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Box Office Report: 'Jack the Giant Slayer' Underwhelms

Domestic box office revenue tumbled as “Jack the Giant Slayer” and three other new entries, including Relativity Media's R-rated comedy “21 and Over” and CBS Films' “The Last Exorcism Part II,” underwhelmed.

Jack the Giant Slayer

From New Line and Legendary Pictures, Bryan Singer's revisionist take on the classic English story “Jack and the Beanstalk,” Jack the Giant Slayer,opened to $27.2 million in North America. The 3D fantasy-adventure cost north of $300 million to make, including a $190 million production budget.

Comparisons are being made to John Carter, which cost north of $250 million, and debuted to $30 million in early March 2012. Battleship, with a price tag similar to Jack, opened to $25.5 million on its way to grossing $65.4 million domestically and $237.6 million internationally for a world total of $303 million. Disney and Universal suffered major financial losses on both films.

Universal's R-rated comedy Identity Thief, starring Melissa McCarthy with Jason Bateman, made $9.7 million at its fourth week at the box office for a domestic total of $107.4 million. Internationally, the comedy has earned nearly $75 million.

In third place, 21 and Over, written and directed by The Hangover writers Josh Lucas and Scott Moore, debuted to $9 million. The $13 million comedy stars Justin Chon, Skylar Astin and Miles Teller as three friends embarking on a 21st birthday celebration.

Last Exorcism II, from CBS Films, came in number four with $8 million, well short of the $20.4 million opening of The Last Exorcism released by Lionsgate in late August 2010.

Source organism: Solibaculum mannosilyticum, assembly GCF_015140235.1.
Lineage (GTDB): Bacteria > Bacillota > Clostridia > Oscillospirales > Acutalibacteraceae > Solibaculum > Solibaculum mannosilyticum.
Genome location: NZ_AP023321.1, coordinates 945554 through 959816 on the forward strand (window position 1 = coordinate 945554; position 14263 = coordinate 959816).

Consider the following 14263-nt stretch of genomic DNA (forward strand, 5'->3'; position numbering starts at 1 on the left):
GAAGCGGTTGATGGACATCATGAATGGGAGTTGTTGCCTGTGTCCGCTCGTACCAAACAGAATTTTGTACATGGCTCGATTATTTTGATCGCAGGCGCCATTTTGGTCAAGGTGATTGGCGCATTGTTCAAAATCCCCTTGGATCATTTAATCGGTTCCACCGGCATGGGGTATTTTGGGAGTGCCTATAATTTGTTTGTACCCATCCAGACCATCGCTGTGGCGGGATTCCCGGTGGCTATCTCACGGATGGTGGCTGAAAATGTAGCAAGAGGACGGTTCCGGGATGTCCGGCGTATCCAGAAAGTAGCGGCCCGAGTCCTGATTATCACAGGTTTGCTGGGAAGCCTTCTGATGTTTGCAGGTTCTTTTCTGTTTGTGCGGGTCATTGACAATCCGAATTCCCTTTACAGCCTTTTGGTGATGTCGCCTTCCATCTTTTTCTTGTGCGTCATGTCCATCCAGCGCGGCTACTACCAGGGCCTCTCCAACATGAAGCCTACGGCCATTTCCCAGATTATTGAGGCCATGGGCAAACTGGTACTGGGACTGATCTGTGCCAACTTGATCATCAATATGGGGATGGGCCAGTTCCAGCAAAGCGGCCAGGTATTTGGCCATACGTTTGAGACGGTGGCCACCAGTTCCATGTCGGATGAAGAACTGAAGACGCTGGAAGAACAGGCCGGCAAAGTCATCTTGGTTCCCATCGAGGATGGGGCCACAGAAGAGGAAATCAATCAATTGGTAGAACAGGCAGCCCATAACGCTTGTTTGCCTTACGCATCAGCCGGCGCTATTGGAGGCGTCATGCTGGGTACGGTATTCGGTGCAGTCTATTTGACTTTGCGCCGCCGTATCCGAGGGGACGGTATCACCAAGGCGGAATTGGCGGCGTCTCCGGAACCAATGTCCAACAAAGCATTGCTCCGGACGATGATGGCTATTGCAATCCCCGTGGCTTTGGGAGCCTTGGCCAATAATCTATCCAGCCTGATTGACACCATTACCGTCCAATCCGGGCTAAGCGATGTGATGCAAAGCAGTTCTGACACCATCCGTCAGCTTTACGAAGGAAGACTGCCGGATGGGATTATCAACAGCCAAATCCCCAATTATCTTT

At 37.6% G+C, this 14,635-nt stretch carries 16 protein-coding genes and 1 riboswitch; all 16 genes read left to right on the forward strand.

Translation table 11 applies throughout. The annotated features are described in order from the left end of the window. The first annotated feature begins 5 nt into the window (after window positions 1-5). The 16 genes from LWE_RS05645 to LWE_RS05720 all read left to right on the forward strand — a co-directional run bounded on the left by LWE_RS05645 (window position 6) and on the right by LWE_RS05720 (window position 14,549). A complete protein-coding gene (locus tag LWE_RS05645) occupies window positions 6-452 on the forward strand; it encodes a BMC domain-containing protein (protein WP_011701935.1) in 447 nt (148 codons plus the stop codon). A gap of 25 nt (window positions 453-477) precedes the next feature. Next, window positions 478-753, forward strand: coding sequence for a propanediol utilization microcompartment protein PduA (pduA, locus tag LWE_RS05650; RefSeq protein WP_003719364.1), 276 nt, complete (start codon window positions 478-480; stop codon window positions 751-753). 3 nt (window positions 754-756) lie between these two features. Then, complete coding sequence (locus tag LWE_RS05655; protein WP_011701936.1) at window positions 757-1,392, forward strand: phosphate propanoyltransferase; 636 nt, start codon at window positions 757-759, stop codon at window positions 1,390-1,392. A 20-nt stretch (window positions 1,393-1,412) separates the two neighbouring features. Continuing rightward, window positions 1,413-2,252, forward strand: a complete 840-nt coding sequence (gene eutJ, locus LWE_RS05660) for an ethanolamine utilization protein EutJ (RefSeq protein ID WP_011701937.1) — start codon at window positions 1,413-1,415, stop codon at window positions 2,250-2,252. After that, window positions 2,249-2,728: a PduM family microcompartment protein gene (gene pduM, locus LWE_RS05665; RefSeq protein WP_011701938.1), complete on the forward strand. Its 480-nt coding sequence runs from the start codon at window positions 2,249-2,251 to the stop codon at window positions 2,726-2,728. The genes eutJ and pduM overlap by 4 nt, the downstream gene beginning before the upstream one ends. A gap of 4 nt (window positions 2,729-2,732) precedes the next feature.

In fifth place, Snitch, produced and financed by Exclusive Media and Participant, brought Lionsgate $7.7 million at its sophomore weekend at the box office for a total of $24.4 million.

The Weinstein Co.’s animated 3D family feature, Escape From Planet Earth, directed by Cal Brunker, earned $6.7 million in its third weekend out for a sixth place showing on the box office charts and a total of $43.2 million.

Relativity Media's Safe Haven, directed by Lasse Hallstrom, came in seventh, earning $6.3 million over the film’s third weekend at the box office for a domestic total of $57.1 million.

In eighth place, Silver Linings Playbook, from the Weinstein Co., brought in $5.9 million for a total of $115.5 million during the film’s 16 weeks at the box office.

A Good Day to Die Hard, from 20th Century Fox, made $4.5 million on its third weekend at the box office, placing ninth and bringing the action film’s domestic gross to $59.6 million.

Rounding out the list at number 10, Microbudgeted horror film Dark Skies, which debuted last weekend to $8.9 million, made The Weinstein Co. $3.6 million for a total $13.5 million.

Also of note, Independent thriller Phantom, the weekend's fourth new wide entry, opened to a paltry $475,000 -- one of the worst debuts of all time for a film playing in more than 1,000 theaters. Starring Ed Harris, David Duchovny and William Fichtner, Phantom is distributed by RCR.

Box office numbers were obtained on boxofficemojo.com.

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